Two companies from two different EU Member States have entered into a contract in 2014 by exchanging forms via e-mail.

In particular, the Italian developer signed an order form, in which the general conditions of the contract were provided, as well as the Internet address at which the clauses could be consulted. Among the general contractual terms and conditions, the exclusive jurisdiction of the German judge was also stated.

Therefore, when the Italian company brought the German company before the Court of Milan for breach of contract, the latter appealed in cassation, on the basis of the above-mentioned exclusive jurisdiction agreement.

The Joined Chambers of the Court of Cassation, upheld the application of the German appellant, in accordance with the case law of the European Court of Justice. According to it, if the jurisdictional clause is contained in the general conditions of the contract available through access to a website, then this indicates an electronic communication. Thus, a long term record of said clause is possible, since the electronic communication enables the recipient to print and save the conditions aforementioned before concluding the contract. (Judgement of 21 May 2015, C322/14, Cars in the web)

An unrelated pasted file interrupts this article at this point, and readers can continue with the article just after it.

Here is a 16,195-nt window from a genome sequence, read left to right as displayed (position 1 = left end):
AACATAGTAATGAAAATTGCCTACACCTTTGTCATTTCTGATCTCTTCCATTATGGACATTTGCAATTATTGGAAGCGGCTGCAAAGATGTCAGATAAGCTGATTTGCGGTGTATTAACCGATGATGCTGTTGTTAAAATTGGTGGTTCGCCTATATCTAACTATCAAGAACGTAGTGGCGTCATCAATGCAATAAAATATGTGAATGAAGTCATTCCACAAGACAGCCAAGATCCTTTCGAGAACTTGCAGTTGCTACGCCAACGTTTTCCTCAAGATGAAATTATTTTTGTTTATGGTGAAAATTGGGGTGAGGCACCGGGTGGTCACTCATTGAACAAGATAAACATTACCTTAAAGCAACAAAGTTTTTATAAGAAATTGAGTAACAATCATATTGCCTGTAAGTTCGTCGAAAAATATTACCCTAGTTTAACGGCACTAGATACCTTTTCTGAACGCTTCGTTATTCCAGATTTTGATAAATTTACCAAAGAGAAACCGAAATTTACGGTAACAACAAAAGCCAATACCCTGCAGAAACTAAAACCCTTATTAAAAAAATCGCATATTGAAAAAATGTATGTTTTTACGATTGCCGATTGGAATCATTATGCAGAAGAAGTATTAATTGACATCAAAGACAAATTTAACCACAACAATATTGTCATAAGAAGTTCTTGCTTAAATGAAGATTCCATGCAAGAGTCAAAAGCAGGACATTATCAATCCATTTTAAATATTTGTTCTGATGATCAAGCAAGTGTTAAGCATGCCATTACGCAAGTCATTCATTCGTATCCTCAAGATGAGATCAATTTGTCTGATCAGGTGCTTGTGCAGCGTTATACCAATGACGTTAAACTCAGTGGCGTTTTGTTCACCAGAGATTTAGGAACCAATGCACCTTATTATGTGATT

It is considered that said principle does not only apply to the clauses determining the jurisdiction, but more broadly to the general contractual terms and conditions. These can be made available on the entrepreneur’s website, while it will be sufficient that the forms (such as the order form) clearly indicate where the terms of the contract can be found and consulted.